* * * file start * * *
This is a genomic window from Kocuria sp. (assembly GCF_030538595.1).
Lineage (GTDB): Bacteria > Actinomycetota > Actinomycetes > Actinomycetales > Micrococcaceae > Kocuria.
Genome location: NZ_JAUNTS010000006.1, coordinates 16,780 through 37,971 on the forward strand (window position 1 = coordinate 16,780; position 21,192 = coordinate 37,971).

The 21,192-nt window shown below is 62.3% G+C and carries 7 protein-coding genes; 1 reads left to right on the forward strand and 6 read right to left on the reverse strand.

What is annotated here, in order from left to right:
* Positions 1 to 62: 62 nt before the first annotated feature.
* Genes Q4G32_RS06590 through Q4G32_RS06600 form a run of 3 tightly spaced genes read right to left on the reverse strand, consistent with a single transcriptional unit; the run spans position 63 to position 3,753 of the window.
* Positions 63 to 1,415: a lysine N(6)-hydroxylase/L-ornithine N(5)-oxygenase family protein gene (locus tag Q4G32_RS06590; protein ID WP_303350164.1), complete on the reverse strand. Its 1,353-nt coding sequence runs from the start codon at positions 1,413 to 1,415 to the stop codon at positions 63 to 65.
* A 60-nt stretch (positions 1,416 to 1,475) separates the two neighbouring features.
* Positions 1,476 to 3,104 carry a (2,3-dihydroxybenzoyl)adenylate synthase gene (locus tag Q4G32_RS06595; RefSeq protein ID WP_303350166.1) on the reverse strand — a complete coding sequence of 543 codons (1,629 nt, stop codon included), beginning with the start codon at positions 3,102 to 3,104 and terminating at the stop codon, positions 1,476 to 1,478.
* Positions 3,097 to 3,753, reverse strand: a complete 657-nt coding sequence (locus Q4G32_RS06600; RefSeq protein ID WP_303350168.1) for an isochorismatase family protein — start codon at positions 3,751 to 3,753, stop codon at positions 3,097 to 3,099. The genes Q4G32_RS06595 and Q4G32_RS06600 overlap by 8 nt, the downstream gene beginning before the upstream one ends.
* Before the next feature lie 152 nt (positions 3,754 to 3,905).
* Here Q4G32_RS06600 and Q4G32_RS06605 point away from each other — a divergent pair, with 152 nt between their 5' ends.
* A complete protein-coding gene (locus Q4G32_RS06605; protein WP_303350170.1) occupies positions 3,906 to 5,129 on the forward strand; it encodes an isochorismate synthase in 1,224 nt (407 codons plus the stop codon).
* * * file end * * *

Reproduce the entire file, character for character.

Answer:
This is a genomic window from Kocuria sp. (assembly GCF_030538595.1).
Lineage (GTDB): Bacteria > Actinomycetota > Actinomycetes > Actinomycetales > Micrococcaceae > Kocuria.
Genome location: NZ_JAUNTS010000006.1, coordinates 16,780 through 37,971 on the forward strand (window position 1 = coordinate 16,780; position 21,192 = coordinate 37,971).

The 21,192-nt window shown below is 62.3% G+C and carries 7 protein-coding genes; 1 reads left to right on the forward strand and 6 read right to left on the reverse strand.

What is annotated here, in order from left to right:
* Positions 1 to 62: 62 nt before the first annotated feature.
* Genes Q4G32_RS06590 through Q4G32_RS06600 form a run of 3 tightly spaced genes read right to left on the reverse strand, consistent with a single transcriptional unit; the run spans position 63 to position 3,753 of the window.
* Positions 63 to 1,415: a lysine N(6)-hydroxylase/L-ornithine N(5)-oxygenase family protein gene (locus tag Q4G32_RS06590; protein ID WP_303350164.1), complete on the reverse strand. Its 1,353-nt coding sequence runs from the start codon at positions 1,413 to 1,415 to the stop codon at positions 63 to 65.
* A 60-nt stretch (positions 1,416 to 1,475) separates the two neighbouring features.
* Positions 1,476 to 3,104 carry a (2,3-dihydroxybenzoyl)adenylate synthase gene (locus tag Q4G32_RS06595; RefSeq protein ID WP_303350166.1) on the reverse strand — a complete coding sequence of 543 codons (1,629 nt, stop codon included), beginning with the start codon at positions 3,102 to 3,104 and terminating at the stop codon, positions 1,476 to 1,478.
* Positions 3,097 to 3,753, reverse strand: a complete 657-nt coding sequence (locus Q4G32_RS06600; RefSeq protein ID WP_303350168.1) for an isochorismatase family protein — start codon at positions 3,751 to 3,753, stop codon at positions 3,097 to 3,099. The genes Q4G32_RS06595 and Q4G32_RS06600 overlap by 8 nt, the downstream gene beginning before the upstream one ends.
* Before the next feature lie 152 nt (positions 3,754 to 3,905).
* Here Q4G32_RS06600 and Q4G32_RS06605 point away from each other — a divergent pair, with 152 nt between their 5' ends.
* A complete protein-coding gene (locus Q4G32_RS06605; protein WP_303350170.1) occupies positions 3,906 to 5,129 on the forward strand; it encodes an isochorismate synthase in 1,224 nt (407 codons plus the stop codon).